Assembly Elections: Meghalaya

Intense battle

Print edition : March 03, 2018

Congress president Rahul Gandhi with Meghalaya Chief Minister Mukul Sangma at a musical evening ahead of the Assembly elections, in Shillong on January 30. Photo: PTI

Mukul Sangma with his wife, Dikkanchi D. Shira. She was defeated in the byelection to the Tura Lok Sabha constituency in West Garo Hills. Photo: Ritu Raj Konwar

Conrad K. Sangma outside the Gondogre polling station on May 16, 2016. He won the byelection to the Tura Lok Sabha seat, which fell vacant following the death of his father, P.A. Sangma. Photo: Ritu Raj Konwar

Meghalaya is all set to witness a close contest between the ruling Congress and a BJP-regional parties combine.

MUKUL SANGMA is the second politician after the late Salseng C. Marak to have completed a full five-year term as Chief Minister in the 46 years since the creation of the State of Meghalaya. However, that does not make the 2018 Assembly elections easy for him or the ruling Congress party.

Frequent changes of guard at the helm of affairs had been the only political constant for a major part of the State’s history. Elections to the 60-member Assembly will be held on February 27.

The rise of the National People’s Party (NPP) as a strong political force, the expansion of the Bharatiya Janata Party’s (BJP) organisational base, the move by the NPP and the United Democratic Party (UDP) to jump on to the anti-Congress bandwagon, and the anti-incumbency sentiment are likely to reduce the elections to a battle between the Congress and the rest although the opposition parties have not arrived at a formal alliance. However, the UDP and two other regional parties, the Hill State People’s Democratic Party (HSPDP) and the Garo National Council (GNC), have entered into a seat-sharing agreement.

In 2013, the Congress won 29 seats and secured a vote share of 34.78 per cent. The UDP won eight seats, the HSPDP four , the NPP two, the Nationalist Congress Party (NCP) two, the GNC one, the North East Social Democratic Party (NESDP) one and independents 13. The BJP contested 13 seats and secured a vote share 1.27 per cent. The UDP secured 17.11 per cent, the NPP 8.81 per cent, the HSPDP 4.17 per cent, the NCP 1.84 per cent, the GNC 0.71 per cent, the NESDP 0.78 per cent and independents 27.69 per cent of the vote.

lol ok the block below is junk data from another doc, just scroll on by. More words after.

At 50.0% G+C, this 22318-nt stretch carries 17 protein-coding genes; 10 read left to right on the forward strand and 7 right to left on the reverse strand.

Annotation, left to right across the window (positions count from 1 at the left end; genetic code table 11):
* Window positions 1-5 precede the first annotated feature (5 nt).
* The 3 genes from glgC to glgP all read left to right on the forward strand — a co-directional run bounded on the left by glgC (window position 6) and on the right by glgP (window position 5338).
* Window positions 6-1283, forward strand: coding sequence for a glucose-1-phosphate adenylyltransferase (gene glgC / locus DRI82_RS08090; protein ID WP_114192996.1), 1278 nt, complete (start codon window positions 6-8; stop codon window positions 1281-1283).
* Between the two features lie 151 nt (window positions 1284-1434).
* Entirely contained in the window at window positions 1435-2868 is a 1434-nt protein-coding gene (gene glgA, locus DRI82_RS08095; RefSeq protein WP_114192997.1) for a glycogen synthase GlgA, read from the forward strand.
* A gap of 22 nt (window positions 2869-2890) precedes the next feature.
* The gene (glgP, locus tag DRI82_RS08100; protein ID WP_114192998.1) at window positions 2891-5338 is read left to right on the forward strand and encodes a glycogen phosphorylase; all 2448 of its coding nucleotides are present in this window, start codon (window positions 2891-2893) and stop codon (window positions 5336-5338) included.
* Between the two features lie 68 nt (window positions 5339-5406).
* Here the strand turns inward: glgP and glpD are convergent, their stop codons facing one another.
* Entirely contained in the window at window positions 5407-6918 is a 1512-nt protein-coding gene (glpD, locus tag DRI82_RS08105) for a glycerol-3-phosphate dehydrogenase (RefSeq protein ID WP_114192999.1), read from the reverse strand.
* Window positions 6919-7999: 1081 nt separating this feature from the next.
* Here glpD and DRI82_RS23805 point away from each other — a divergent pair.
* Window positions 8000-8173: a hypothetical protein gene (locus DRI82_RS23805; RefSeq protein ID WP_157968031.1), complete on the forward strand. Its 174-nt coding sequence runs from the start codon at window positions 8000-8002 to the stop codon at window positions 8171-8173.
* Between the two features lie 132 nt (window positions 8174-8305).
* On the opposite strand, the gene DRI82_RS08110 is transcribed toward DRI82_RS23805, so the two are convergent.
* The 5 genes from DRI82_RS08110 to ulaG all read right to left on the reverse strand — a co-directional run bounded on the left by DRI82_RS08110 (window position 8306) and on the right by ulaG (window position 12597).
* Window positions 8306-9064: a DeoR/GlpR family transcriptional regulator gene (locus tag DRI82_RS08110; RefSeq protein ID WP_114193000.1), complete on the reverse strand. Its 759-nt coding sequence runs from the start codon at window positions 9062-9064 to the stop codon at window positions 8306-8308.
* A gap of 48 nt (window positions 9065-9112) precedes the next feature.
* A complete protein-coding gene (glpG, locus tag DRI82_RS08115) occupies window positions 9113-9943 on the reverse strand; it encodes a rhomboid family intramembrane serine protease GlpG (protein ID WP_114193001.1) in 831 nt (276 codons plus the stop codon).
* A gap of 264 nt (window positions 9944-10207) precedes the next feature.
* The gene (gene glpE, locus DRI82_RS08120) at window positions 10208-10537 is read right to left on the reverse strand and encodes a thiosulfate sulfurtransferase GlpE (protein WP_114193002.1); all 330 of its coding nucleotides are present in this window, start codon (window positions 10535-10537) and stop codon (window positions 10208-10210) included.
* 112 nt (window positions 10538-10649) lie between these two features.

In the 36 seats in the Khasi-Jaintia hills region, the UDP and the HSPDP will contest 17 and 10 seats respectively and engage in a “friendly contest” in the remaining nine seats. In the Garo Hills, the GNC will field its candidates for six of the 24 seats. The UDP, however, is undecided on contesting the remaining 18 seats.

The Congress has fielded its candidates for all the 60 seats. The BJP is contesting 47 seats and the NPP 51. There were 443 nominations for the 60 seats on February 7, the last day for the filing of nominations. Supporters of candidates turned out in large numbers during the filing of nominations, giving an indication that the State was likely to witness an intense electoral battle.

Although the BJP, the NPP and the UDP are contesting against each other, they are constituents of the BJP-led North East Democratic Alliance (NEDA). These three parties are expected to form a non-Congress coalition in the event of a hung Assembly.

In 2013, the Congress campaigned aggressively for a single-party government, highlighting the need for political stability. A divided opposition helped it emerge as the single-largest party. The situation has changed after the BJP brought two principal opposition players, the UDP and the NPP, into the NEDA fold in 2016.

The NPP is also a constituent of the BJP-led National Democratic Alliance at the Centre and a partner in the BJP-led coalition government in Manipur. However, the BJP is cautious about a direct alliance with regional parties as such a move may give the Congress an opportunity to highlight the saffron party’s “Hindutva” agenda in the Christian-majority State, which can impact the electoral prospects of the NPP and the UDP.

The Congress’ spin doctors have planned to make “beef ban” a major campaign plank in a bid to counter the BJP’s tactical move. The Centre’s notification banning cattle trade had triggered a sharp reaction in the State. Several BJP leaders and workers quit the party in protest.